2 Airport Renewable Energy Projects Inventory and Case Examples as a useful resource for other local stakeholders, including municipal leaders and decision makers interested in pursuing or implementing renewable energy projects. The report’s Renewable Energy Projects Inventory—a matrix that includes location, tech- nology, project size, ownership, and other available project details—is designed to serve as a standalone record, with data compiled from commercial U.S. airports in all 50 states and some territories. The inventory identifies airports that have developed or host at least one renewable energy project on airport property. At the time of publication, the Renewable Energy Projects Inventory catalogs 225 renewable energy projects at 146 different airports with renewable energy projects. The projects are categorized by the following technologies in the order of frequency of application: • Solar photovoltaic: 158 • Geothermal heat pumps: 26 • Bioenergy: 11 • Wind power: 10 • Solar thermal: 10 • Fuel cells: 4 • Energy storage: 6 Results of the inventory highlight the fact that solar technology has been the most widely developed renewable energy deployed at airports. At publication, the report’s inventory matrix documents approximately 305 megawatts (MW) of solar electricity generation at U.S. airports. The widespread adoption of solar technologies is, in part, attributable to the flexibility and modularity of solar panels, which are able to fit into the airport landscape atop existing or proposed buildings; over surface parking areas; or on the ground, mounted on open land. Additionally, photovoltaic (PV) (electricity-generating) technology has been more widely adopted than solar thermal (heat-generating) technology because solar-generated electricity can be directly incorporated into existing buildings or the broader grid system. In comparison, thermal technology, which uses solar energy to heat water or air for terminals and other airport facilities, can require extensive retrofitting to work effectively with existing heating and cooling systems (Norwood et al., 2014). PV projects can also be deployed farther afield in otherwise underused lands as ground-mounted solar “farms.” Geothermal energy, which uses a geothermal heat pump (GHP) system, has become an increasingly viable option in new airport building projects. GHPs are designed to draw on the constant temperature below the ground surface in an effort to limit a terminal’s or other airport building’s demand for heating and cooling (Benito and Alonso, 2018). GHPs are also being installed in exterior locations at airports, heating runways and walkways and even providing snow-clearing alternatives to mechanical snow removal (Shen, 2015). Other renewable energy technologies that have been installed on a more limited basis include biomass, fuel cells, and wind power. Many of these airport projects were funded through the American Recovery and Reinvestment Act (ARRA), a catalyst for then emerging renewable energy technologies (LaHood, 2010). More recently, improved battery technology— although not specifically for power generation—has become an important system compo- nent for expanding the availability of otherwise intermittently generated renewable energy. Batteries allow airports to generate renewable energy and store it for later use during periods of peak demand, thereby significantly amplifying the overall efficiency of an existing project (Airport Improvement, 2019). Airports also purchase renewable energy from off-site locations through utility-managed programs or private energy brokers to reduce their use of fossil fuel–generated energy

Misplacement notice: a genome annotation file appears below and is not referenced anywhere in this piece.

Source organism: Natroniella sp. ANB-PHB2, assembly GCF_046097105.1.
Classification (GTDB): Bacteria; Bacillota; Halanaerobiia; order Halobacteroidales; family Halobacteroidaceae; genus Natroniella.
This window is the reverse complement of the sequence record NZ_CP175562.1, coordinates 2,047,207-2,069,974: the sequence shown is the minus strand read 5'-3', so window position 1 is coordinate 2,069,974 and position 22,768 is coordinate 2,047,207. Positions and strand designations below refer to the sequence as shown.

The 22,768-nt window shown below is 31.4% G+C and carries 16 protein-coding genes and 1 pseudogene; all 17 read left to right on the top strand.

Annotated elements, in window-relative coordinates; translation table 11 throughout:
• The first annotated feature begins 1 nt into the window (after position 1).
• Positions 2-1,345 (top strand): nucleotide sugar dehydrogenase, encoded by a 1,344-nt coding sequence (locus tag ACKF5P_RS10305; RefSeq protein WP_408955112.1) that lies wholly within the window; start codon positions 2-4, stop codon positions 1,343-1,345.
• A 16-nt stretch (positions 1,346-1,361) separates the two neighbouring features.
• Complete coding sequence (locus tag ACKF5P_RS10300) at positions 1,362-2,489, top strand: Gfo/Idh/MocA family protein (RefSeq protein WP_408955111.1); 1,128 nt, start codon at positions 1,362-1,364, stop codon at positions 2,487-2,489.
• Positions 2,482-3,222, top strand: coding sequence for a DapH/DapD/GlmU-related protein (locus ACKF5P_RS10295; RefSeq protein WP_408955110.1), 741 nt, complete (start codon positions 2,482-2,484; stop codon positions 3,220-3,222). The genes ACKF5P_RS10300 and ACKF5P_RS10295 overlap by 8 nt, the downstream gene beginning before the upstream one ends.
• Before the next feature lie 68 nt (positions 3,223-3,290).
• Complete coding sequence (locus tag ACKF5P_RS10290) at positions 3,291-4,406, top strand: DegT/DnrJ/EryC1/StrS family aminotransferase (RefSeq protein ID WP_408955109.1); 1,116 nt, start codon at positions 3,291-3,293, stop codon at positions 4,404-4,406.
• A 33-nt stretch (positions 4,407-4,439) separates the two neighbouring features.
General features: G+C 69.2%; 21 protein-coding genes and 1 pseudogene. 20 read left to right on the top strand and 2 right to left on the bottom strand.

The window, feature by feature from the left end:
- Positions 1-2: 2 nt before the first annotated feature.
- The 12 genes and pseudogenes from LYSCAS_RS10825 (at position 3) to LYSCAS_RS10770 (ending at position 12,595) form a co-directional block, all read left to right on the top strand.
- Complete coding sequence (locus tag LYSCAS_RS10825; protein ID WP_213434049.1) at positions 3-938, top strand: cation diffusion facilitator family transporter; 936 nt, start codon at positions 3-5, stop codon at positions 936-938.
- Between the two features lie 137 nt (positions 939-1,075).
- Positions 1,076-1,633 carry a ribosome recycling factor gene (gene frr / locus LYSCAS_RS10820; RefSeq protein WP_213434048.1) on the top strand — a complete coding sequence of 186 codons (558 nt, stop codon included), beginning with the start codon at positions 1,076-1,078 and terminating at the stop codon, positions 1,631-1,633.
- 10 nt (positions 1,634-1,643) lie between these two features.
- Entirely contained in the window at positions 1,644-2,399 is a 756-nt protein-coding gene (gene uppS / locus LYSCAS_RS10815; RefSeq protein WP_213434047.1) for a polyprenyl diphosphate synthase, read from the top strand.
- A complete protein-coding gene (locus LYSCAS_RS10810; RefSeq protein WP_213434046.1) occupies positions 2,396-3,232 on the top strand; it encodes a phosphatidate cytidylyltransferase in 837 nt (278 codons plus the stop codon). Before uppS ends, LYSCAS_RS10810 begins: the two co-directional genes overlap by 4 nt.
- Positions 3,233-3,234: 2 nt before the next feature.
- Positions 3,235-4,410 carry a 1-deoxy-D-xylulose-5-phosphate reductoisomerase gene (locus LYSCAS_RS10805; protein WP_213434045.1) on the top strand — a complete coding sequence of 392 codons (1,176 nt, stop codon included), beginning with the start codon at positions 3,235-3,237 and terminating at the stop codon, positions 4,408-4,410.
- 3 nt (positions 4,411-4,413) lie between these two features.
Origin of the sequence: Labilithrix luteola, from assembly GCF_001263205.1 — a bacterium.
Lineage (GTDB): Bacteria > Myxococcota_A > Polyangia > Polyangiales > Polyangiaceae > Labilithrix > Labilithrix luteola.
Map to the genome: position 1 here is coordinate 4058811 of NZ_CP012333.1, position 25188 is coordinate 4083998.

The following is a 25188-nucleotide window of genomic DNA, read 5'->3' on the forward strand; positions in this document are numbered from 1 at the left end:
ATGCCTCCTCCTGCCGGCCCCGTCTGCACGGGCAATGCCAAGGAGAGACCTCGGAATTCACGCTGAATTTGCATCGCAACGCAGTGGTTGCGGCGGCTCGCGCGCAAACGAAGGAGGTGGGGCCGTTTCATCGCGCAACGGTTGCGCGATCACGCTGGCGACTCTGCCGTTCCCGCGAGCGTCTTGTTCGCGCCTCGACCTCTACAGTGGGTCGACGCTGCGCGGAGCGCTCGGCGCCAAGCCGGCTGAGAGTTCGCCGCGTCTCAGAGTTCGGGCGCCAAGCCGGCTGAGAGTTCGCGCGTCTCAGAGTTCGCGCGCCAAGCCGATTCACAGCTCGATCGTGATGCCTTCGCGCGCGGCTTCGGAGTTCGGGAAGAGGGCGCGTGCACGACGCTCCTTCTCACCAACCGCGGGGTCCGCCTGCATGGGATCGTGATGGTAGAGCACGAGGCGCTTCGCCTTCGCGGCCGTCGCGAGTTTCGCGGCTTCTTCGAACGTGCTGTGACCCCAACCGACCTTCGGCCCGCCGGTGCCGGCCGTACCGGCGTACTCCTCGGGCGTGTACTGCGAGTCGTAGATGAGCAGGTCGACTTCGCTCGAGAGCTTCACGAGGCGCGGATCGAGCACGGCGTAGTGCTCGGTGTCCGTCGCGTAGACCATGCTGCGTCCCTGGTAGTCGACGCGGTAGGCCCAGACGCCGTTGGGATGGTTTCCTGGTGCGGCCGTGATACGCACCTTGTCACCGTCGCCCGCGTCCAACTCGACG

Summary 3 without constructing their own renewable energy projects. Because these agreements are shorter term and can vary from year to year, direct purchase of renewable energy from a utility does not necessarily signify a permanent airport investment in renewable energy; as a consequence, these agreements are not included in the report inventory. Instead, the report describes the purchasing option to highlight how airports can acquire renewable energy in an effort to validate accreditation as a “carbon neutral” airport, an ambitious designation that can be difficult to achieve through on-site generation alone (GreenAir, 2019). The information presented in this report was gathered and synthesized from a review of existing literature and online research, and complemented and enhanced by the input and contributions of airport staff. In addition to the Renewable Energy Projects Inventory, the report’s 10 featured case examples provide analysis of diverse projects at airports that range in size, use a variety of renewable energy technologies and designs, and are located in different geographic regions. These case examples address specific issues such as project planning and site selection, ownership considerations and financing, stakeholder engagement, and permits and approvals. On a broader scale, these examples aim to highlight some of the drivers behind individual projects as well as the lessons learned from project develop- ment. This report offers a compilation of information not otherwise documented in the current literature and seeks to offer guidelines to airports that are considering renewable energy initiatives. The report’s overall findings support the following conclusions: 1. Renewable energy is being developed by a variety of airports, large and small, to support the long-term viability of aviation activities and businesses. 2. Airports recognize the long-term economic and environmental benefits of developing sustainability programs and see energy efficiency and renewable energy as core compo- nents of their organizational sustainability plan. 3. Renewable energy projects can provide clear and measurable economic benefits by leveling the cost of energy, reducing overall electricity purchase from the grid, and creating alternative revenue streams from underused airport property. 4. Renewable energy is a core factor for airports pursuing aggressive long-term energy strategies, particularly net zero carbon emissions and the development of an independent microgrid. 5. Airports are making improvements to electrify transportation, which will expand electricity needs in the near future. Thus, there is a practical opportunity to meet this growing demand with renewably generated energy. 6. Federal aviation programs have evolved over time to support planning and implementa- tion of renewable energy at airports, including the expansion of energy funding opportu- nities under the Airport Improvement Program. 7. Renewable power projects that are incentivized by public programs and that are generated at prices close or comparable to market rates afford airports increasing opportunity to identify viable ways to participate in the broader renewable energy marketplace. 8. Implementation of renewable energy projects at airports varies from state to state because of disparities in the availability of state incentive programs for renewable energy and in regional electricity costs. 9. Solar photovoltaic power is the most widely adopted renewable energy technology. The technology’s popularity is primarily attributable to its modular construction, which allows for placement of solar panels across an airport campus in a variety of applica- tions, including rooftop, ground-mounted, and canopy-mounted options. 10. Geothermal heating and cooling is a growing, cost-effective technology used in the construction and modernization of airport terminals, concourses, and other large buildings.